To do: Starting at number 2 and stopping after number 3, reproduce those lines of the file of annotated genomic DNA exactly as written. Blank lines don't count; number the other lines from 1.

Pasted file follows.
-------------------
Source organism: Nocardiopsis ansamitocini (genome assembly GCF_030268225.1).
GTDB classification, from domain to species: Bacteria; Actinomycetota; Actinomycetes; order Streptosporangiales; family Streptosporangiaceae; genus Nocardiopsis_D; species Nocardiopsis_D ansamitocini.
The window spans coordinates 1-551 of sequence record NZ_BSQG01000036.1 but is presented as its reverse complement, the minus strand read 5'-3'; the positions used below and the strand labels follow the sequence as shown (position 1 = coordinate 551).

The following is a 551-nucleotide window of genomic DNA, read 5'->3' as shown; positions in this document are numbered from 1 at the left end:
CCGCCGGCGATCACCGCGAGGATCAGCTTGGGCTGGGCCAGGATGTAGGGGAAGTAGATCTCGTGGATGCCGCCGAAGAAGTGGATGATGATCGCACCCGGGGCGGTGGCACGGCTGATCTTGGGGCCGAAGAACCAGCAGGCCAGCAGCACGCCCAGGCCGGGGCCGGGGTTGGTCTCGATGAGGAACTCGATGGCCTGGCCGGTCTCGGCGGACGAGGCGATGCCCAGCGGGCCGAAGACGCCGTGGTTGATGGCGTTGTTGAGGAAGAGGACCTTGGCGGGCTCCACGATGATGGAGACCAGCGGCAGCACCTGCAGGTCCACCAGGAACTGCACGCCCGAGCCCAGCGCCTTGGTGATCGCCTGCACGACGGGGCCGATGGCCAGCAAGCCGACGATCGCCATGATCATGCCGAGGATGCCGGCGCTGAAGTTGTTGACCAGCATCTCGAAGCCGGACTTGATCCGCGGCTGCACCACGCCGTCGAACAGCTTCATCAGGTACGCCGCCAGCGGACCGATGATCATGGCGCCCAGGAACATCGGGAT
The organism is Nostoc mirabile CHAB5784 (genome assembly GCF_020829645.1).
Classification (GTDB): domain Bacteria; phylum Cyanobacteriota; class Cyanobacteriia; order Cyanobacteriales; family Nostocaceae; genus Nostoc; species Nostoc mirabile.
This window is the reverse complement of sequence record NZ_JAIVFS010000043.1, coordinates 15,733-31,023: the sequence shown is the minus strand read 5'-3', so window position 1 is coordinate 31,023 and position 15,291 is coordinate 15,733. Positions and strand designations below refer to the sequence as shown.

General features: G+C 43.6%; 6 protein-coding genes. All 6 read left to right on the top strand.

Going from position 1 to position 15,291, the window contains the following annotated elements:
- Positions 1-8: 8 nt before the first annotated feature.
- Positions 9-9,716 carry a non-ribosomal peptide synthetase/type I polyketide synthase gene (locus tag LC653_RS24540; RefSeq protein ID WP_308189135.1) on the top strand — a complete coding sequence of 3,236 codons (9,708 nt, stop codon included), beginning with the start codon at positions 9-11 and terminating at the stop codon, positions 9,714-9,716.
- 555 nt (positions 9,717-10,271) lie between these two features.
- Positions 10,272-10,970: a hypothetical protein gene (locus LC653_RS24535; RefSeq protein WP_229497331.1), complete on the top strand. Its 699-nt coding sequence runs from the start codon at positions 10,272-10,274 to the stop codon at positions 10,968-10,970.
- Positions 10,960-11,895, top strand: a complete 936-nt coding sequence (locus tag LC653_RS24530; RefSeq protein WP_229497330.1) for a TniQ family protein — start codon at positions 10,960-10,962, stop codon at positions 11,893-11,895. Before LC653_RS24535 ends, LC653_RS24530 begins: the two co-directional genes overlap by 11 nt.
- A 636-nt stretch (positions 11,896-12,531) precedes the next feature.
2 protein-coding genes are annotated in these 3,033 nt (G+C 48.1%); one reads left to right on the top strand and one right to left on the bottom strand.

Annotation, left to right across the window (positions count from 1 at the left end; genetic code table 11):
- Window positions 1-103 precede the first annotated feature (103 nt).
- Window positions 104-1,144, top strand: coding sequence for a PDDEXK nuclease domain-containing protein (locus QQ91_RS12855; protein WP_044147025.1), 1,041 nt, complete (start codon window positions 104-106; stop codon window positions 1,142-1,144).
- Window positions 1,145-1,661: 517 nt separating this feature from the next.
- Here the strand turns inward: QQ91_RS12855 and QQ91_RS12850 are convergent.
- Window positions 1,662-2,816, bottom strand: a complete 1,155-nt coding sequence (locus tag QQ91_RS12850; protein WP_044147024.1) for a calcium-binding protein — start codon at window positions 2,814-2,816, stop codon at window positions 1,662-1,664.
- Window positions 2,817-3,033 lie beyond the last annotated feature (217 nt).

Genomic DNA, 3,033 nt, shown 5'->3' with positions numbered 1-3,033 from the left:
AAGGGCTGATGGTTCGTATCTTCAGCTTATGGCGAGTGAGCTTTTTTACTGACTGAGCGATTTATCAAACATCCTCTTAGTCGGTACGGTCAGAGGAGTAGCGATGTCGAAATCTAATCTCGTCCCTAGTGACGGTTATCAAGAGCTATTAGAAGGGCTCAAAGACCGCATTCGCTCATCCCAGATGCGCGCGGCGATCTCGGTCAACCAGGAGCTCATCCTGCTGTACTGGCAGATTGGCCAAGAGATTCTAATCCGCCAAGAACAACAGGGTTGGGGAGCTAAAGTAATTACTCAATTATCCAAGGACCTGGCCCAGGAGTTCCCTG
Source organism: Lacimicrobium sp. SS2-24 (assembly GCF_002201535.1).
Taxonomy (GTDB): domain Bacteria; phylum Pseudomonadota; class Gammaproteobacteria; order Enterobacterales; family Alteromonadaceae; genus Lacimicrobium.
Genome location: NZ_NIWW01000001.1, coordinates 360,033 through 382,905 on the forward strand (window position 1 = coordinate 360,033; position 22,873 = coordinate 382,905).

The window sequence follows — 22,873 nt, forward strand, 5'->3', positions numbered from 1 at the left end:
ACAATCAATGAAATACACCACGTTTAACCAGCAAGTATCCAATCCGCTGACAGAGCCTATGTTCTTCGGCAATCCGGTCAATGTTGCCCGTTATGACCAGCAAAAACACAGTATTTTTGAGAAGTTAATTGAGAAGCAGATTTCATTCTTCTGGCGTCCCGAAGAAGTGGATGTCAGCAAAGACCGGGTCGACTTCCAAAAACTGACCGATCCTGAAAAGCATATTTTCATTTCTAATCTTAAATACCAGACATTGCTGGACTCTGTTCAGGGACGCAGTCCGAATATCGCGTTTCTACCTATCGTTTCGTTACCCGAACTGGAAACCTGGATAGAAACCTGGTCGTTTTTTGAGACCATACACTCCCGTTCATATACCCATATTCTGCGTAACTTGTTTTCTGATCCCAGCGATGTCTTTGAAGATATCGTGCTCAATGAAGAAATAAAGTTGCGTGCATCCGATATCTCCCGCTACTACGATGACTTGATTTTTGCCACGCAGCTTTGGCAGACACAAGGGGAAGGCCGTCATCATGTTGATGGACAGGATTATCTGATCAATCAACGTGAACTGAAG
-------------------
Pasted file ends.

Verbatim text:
GTDB classification, from domain to species: Bacteria; Actinomycetota; Actinomycetes; order Streptosporangiales; family Streptosporangiaceae; genus Nocardiopsis_D; species Nocardiopsis_D ansamitocini.
The window spans coordinates 1-551 of sequence record NZ_BSQG01000036.1 but is presented as its reverse complement, the minus strand read 5'-3'; the positions used below and the strand labels follow the sequence as shown (position 1 = coordinate 551).